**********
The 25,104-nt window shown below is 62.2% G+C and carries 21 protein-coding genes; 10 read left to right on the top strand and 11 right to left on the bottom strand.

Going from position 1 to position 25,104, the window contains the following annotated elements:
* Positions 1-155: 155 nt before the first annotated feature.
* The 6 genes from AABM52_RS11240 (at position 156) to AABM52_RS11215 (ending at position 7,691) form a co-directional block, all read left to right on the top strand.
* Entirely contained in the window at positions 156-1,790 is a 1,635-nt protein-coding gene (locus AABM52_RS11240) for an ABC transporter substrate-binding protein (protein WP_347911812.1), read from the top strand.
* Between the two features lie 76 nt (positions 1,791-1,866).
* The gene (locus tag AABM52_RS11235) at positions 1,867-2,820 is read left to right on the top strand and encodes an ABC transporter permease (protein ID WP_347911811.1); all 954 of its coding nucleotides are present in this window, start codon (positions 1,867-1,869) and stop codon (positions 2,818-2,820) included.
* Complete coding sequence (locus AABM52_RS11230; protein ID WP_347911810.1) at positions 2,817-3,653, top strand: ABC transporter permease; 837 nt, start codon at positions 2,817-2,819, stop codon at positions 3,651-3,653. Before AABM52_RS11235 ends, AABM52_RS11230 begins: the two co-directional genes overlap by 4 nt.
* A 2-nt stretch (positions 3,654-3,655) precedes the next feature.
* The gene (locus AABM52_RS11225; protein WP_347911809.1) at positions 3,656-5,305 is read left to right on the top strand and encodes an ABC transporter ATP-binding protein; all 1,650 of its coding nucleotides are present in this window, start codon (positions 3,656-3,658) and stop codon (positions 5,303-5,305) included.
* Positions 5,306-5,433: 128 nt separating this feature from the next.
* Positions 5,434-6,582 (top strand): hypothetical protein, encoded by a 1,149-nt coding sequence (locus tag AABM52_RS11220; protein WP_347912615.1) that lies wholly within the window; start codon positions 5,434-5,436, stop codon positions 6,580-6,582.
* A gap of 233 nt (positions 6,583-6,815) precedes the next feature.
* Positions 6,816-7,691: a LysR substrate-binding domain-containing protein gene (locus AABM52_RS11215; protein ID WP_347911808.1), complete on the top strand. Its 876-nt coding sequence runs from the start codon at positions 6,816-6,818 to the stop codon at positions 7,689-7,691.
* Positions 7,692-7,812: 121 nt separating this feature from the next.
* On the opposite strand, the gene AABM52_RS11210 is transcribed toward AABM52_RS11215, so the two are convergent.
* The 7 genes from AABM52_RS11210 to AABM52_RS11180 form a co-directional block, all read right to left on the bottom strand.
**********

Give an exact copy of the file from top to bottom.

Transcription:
The 25,104-nt window shown below is 62.2% G+C and carries 21 protein-coding genes; 10 read left to right on the top strand and 11 right to left on the bottom strand.

Going from position 1 to position 25,104, the window contains the following annotated elements:
* Positions 1-155: 155 nt before the first annotated feature.
* The 6 genes from AABM52_RS11240 (at position 156) to AABM52_RS11215 (ending at position 7,691) form a co-directional block, all read left to right on the top strand.
* Entirely contained in the window at positions 156-1,790 is a 1,635-nt protein-coding gene (locus AABM52_RS11240) for an ABC transporter substrate-binding protein (protein WP_347911812.1), read from the top strand.
* Between the two features lie 76 nt (positions 1,791-1,866).
* The gene (locus tag AABM52_RS11235) at positions 1,867-2,820 is read left to right on the top strand and encodes an ABC transporter permease (protein ID WP_347911811.1); all 954 of its coding nucleotides are present in this window, start codon (positions 1,867-1,869) and stop codon (positions 2,818-2,820) included.
* Complete coding sequence (locus AABM52_RS11230; protein ID WP_347911810.1) at positions 2,817-3,653, top strand: ABC transporter permease; 837 nt, start codon at positions 2,817-2,819, stop codon at positions 3,651-3,653. Before AABM52_RS11235 ends, AABM52_RS11230 begins: the two co-directional genes overlap by 4 nt.
* A 2-nt stretch (positions 3,654-3,655) precedes the next feature.
* The gene (locus AABM52_RS11225; protein WP_347911809.1) at positions 3,656-5,305 is read left to right on the top strand and encodes an ABC transporter ATP-binding protein; all 1,650 of its coding nucleotides are present in this window, start codon (positions 3,656-3,658) and stop codon (positions 5,303-5,305) included.
* Positions 5,306-5,433: 128 nt separating this feature from the next.
* Positions 5,434-6,582 (top strand): hypothetical protein, encoded by a 1,149-nt coding sequence (locus tag AABM52_RS11220; protein WP_347912615.1) that lies wholly within the window; start codon positions 5,434-5,436, stop codon positions 6,580-6,582.
* A gap of 233 nt (positions 6,583-6,815) precedes the next feature.
* Positions 6,816-7,691: a LysR substrate-binding domain-containing protein gene (locus AABM52_RS11215; protein ID WP_347911808.1), complete on the top strand. Its 876-nt coding sequence runs from the start codon at positions 6,816-6,818 to the stop codon at positions 7,689-7,691.
* Positions 7,692-7,812: 121 nt separating this feature from the next.
* On the opposite strand, the gene AABM52_RS11210 is transcribed toward AABM52_RS11215, so the two are convergent.
* The 7 genes from AABM52_RS11210 to AABM52_RS11180 form a co-directional block, all read right to left on the bottom strand.